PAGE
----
Los Angeles Magazine
Welcome to the brave new world of weed
In California, New Year’s Day 2018 will ring in more than just a hangover and a handful of half-baked resolutions. It will bring sweeping change as the state’s much-anticipated Medicinal and Adult-Use Cannabis Regulation and Safety Act fully comes into effect. Passed by voters in November 2016, Proposition 64 legalized recreational cannabis for people 21 and older. The initiative allowed for possessing, transporting, and sharing up to an ounce of cannabis and eight grams of cannabis concentrate, as well as growing as many as six plants at home.
But unlike other states that have legalized weed, California has more than 20 years of experience dealing with legalized medical marijuana, which has actually complicated the process of nailing down some of the specifics regarding recreational use. So the state gave itself until the start of 2018 to sort things out. The City of L.A. and L.A. County have been scrambling along with legislators to establish regulations for businesses that cultivate, manufacture, distribute, and sell weed and related products.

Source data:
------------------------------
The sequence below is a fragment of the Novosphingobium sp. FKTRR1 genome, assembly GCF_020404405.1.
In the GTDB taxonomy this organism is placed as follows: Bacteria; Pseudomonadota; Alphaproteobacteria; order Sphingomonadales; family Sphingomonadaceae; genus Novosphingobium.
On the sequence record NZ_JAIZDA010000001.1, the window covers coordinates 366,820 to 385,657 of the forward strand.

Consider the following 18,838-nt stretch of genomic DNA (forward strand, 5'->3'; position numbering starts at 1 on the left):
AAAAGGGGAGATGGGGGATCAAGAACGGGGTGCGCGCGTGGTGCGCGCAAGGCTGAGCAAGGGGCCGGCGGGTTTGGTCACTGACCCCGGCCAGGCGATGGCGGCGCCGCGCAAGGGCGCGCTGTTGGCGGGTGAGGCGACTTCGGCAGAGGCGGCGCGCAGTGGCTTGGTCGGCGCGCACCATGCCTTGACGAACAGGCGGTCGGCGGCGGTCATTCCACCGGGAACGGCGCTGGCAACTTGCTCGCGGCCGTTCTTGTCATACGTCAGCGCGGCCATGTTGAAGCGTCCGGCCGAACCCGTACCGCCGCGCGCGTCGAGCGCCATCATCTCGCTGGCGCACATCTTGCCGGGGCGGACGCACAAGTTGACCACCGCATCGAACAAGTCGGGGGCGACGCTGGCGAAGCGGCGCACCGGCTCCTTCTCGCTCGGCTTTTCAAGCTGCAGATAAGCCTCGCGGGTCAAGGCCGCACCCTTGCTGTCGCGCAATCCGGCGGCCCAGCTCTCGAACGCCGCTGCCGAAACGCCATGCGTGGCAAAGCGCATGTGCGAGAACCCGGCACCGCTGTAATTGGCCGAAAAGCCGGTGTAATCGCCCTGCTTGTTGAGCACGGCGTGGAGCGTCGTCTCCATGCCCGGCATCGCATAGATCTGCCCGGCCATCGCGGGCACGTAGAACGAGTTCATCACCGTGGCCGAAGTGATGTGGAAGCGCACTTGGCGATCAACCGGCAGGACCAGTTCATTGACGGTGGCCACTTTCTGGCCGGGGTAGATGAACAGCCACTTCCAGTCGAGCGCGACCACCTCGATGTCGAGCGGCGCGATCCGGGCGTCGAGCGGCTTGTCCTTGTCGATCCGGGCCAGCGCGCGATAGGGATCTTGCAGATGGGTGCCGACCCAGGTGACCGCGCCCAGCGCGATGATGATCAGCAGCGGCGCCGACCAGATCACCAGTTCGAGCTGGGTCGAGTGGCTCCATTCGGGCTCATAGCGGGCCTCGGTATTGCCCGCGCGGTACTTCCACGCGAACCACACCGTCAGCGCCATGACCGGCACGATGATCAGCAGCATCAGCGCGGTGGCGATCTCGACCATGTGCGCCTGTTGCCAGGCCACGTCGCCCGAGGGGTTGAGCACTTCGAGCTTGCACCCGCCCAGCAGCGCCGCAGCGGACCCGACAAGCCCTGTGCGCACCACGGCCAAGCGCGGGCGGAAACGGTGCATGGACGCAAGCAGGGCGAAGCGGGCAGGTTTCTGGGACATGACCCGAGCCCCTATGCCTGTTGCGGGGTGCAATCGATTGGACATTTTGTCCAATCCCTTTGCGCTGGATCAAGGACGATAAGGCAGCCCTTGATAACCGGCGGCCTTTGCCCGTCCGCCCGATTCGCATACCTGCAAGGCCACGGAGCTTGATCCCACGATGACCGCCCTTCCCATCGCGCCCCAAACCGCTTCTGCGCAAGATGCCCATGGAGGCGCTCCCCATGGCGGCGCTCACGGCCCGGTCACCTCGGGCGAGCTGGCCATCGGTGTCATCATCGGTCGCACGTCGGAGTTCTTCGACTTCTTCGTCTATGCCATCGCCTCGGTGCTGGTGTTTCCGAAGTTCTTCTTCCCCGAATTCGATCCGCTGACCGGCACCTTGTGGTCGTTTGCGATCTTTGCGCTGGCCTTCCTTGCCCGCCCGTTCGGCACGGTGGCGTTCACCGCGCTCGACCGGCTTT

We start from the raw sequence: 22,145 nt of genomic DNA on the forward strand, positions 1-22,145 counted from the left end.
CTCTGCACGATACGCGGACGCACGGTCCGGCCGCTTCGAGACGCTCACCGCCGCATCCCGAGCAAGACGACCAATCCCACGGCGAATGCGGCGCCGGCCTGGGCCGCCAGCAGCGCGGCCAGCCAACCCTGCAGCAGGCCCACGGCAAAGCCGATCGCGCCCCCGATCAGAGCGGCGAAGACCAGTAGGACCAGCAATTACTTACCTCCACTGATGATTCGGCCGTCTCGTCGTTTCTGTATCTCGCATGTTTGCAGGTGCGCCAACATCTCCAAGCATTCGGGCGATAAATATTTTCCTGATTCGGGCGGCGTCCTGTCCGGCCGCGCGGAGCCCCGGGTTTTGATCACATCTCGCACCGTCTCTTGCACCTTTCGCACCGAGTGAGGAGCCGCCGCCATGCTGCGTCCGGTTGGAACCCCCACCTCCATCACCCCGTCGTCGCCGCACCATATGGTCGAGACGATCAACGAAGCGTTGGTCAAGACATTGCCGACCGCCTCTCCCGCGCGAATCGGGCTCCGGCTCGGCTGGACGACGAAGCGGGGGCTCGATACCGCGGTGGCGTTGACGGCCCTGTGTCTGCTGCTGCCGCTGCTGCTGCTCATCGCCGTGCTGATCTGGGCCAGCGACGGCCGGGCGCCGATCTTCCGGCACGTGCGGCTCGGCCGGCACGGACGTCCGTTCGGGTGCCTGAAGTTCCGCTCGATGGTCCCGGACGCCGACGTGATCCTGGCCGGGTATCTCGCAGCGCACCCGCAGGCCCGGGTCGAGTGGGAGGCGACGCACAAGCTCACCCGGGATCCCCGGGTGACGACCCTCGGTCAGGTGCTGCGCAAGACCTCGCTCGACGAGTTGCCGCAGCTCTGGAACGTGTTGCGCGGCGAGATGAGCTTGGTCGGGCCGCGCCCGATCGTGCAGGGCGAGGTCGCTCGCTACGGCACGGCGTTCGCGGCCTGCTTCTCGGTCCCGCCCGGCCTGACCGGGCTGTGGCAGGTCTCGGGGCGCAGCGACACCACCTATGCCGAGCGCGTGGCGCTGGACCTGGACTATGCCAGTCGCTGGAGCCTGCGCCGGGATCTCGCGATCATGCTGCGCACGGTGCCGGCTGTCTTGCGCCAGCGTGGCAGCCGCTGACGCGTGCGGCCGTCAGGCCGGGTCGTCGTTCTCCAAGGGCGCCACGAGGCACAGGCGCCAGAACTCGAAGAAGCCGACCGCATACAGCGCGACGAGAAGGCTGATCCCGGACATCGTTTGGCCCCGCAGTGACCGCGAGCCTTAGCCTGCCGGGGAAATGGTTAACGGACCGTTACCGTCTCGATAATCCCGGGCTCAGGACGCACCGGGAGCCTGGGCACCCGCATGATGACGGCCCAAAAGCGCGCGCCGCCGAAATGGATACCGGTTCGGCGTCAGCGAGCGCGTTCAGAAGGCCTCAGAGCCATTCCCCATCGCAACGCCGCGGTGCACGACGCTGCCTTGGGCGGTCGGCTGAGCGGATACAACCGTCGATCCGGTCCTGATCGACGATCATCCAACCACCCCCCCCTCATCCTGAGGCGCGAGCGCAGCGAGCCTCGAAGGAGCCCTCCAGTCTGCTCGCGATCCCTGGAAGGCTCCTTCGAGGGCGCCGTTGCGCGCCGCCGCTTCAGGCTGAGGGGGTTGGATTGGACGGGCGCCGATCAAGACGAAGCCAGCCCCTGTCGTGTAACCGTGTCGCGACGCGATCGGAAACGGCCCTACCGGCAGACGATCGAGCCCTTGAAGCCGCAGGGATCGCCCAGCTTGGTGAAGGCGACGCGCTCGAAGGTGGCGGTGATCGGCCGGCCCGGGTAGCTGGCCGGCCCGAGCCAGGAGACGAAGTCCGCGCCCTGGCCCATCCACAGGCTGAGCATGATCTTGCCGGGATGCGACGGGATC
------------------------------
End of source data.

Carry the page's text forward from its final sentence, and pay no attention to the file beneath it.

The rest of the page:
Some rules that go into effect on January 1 are likely to change, but for now, here’s what you need to know.
While you’ve able to light up legally since November 2016 (not just anywhere, though; for more on that, keep reading), you haven’t been able to saunter into a shop and buy the stuff over the counter for expressly recreational (officially called “adult-use”) purposes. To sell pot and its products legally, retailers need to have a license issued by the state’s Bureau of Cannabis Control (formerly known as the Bureau of Medical Cannabis Regulation) as well as permission from local authorities to operate. Alex Traverso, the bureau’s chief of communications, says his department “won’t know until the time comes” how many applicants there’ll be by New Year’s Day (although a 2016 California Department of Food and Agriculture survey found 2,718 companies interested in seeking licenses in L.A. County). The state is also prepping temporary licenses, good for four months, to go to existing dispensaries that can prove they’re in compliance with local regulations. In the city of Los Angeles, applications from existing medical marijuana dispensaries will get priority, provided they’re submitted within 60 days of when licenses become available (the city hasn’t yet determined when it will start issuing them). And, under proposed guidelines released in September, cannabis delivery will be available.
As for what types of stores you can expect to see, Josh Drayton, the communications and outreach director of the California Cannabis Industry Association, says to think more boutique and less neon-and-bong head shop. “The consumer has changed,” he notes, “and modern brick-and-mortar dispensaries are turning into well-organized showrooms and lounges. My marker has always been, ‘Would I bring my mother into this space?’ ”